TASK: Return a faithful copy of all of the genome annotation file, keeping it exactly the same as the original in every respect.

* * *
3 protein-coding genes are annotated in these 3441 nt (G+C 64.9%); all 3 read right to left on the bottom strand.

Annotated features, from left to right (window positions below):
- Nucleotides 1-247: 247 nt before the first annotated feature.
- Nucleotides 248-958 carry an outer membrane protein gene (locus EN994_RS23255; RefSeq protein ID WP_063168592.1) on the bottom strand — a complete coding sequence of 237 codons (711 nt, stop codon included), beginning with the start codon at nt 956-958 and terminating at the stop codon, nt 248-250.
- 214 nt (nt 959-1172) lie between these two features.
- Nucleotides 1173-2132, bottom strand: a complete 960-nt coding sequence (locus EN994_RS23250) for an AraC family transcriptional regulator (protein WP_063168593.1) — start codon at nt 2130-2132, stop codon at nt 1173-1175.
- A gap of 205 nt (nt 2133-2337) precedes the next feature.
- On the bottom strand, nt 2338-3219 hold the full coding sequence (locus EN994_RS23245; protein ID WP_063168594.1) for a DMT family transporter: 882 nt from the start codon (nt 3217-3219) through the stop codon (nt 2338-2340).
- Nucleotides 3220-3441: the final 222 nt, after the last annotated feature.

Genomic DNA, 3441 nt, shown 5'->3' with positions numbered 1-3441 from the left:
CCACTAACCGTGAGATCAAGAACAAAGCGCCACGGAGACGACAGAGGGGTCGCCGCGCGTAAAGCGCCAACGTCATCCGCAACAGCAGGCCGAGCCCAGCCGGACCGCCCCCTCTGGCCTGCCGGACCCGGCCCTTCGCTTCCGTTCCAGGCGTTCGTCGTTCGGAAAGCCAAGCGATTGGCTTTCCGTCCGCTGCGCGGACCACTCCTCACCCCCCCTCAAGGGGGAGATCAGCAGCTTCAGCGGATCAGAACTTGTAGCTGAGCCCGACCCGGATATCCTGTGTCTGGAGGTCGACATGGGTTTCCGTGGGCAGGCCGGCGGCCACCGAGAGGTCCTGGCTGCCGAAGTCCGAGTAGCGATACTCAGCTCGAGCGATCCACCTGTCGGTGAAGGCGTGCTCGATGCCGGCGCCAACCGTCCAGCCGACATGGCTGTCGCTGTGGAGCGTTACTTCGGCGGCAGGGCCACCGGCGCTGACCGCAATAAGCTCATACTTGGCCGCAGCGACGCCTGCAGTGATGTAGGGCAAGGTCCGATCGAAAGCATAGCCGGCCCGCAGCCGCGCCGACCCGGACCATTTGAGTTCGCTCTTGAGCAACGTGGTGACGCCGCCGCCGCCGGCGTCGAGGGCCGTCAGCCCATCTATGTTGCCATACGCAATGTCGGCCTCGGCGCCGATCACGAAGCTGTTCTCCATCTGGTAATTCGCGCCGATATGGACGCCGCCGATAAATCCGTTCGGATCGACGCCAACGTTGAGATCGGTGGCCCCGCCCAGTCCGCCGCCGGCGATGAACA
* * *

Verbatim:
3 protein-coding genes are annotated in these 3441 nt (G+C 64.9%); all 3 read right to left on the bottom strand.

Annotated features, from left to right (window positions below):
- Nucleotides 1-247: 247 nt before the first annotated feature.
- Nucleotides 248-958 carry an outer membrane protein gene (locus EN994_RS23255; RefSeq protein ID WP_063168592.1) on the bottom strand — a complete coding sequence of 237 codons (711 nt, stop codon included), beginning with the start codon at nt 956-958 and terminating at the stop codon, nt 248-250.
- 214 nt (nt 959-1172) lie between these two features.
- Nucleotides 1173-2132, bottom strand: a complete 960-nt coding sequence (locus EN994_RS23250) for an AraC family transcriptional regulator (protein WP_063168593.1) — start codon at nt 2130-2132, stop codon at nt 1173-1175.
- A gap of 205 nt (nt 2133-2337) precedes the next feature.
- On the bottom strand, nt 2338-3219 hold the full coding sequence (locus EN994_RS23245; protein ID WP_063168594.1) for a DMT family transporter: 882 nt from the start codon (nt 3217-3219) through the stop codon (nt 2338-2340).
- Nucleotides 3220-3441: the final 222 nt, after the last annotated feature.

Genomic DNA, 3441 nt, shown 5'->3' with positions numbered 1-3441 from the left:
CCACTAACCGTGAGATCAAGAACAAAGCGCCACGGAGACGACAGAGGGGTCGCCGCGCGTAAAGCGCCAACGTCATCCGCAACAGCAGGCCGAGCCCAGCCGGACCGCCCCCTCTGGCCTGCCGGACCCGGCCCTTCGCTTCCGTTCCAGGCGTTCGTCGTTCGGAAAGCCAAGCGATTGGCTTTCCGTCCGCTGCGCGGACCACTCCTCACCCCCCCTCAAGGGGGAGATCAGCAGCTTCAGCGGATCAGAACTTGTAGCTGAGCCCGACCCGGATATCCTGTGTCTGGAGGTCGACATGGGTTTCCGTGGGCAGGCCGGCGGCCACCGAGAGGTCCTGGCTGCCGAAGTCCGAGTAGCGATACTCAGCTCGAGCGATCCACCTGTCGGTGAAGGCGTGCTCGATGCCGGCGCCAACCGTCCAGCCGACATGGCTGTCGCTGTGGAGCGTTACTTCGGCGGCAGGGCCACCGGCGCTGACCGCAATAAGCTCATACTTGGCCGCAGCGACGCCTGCAGTGATGTAGGGCAAGGTCCGATCGAAAGCATAGCCGGCCCGCAGCCGCGCCGACCCGGACCATTTGAGTTCGCTCTTGAGCAACGTGGTGACGCCGCCGCCGCCGGCGTCGAGGGCCGTCAGCCCATCTATGTTGCCATACGCAATGTCGGCCTCGGCGCCGATCACGAAGCTGTTCTCCATCTGGTAATTCGCGCCGATATGGACGCCGCCGATAAATCCGTTCGGATCGACGCCAACGTTGAGATCGGTGGCCCCGCCCAGTCCGCCGCCGGCGATGAACA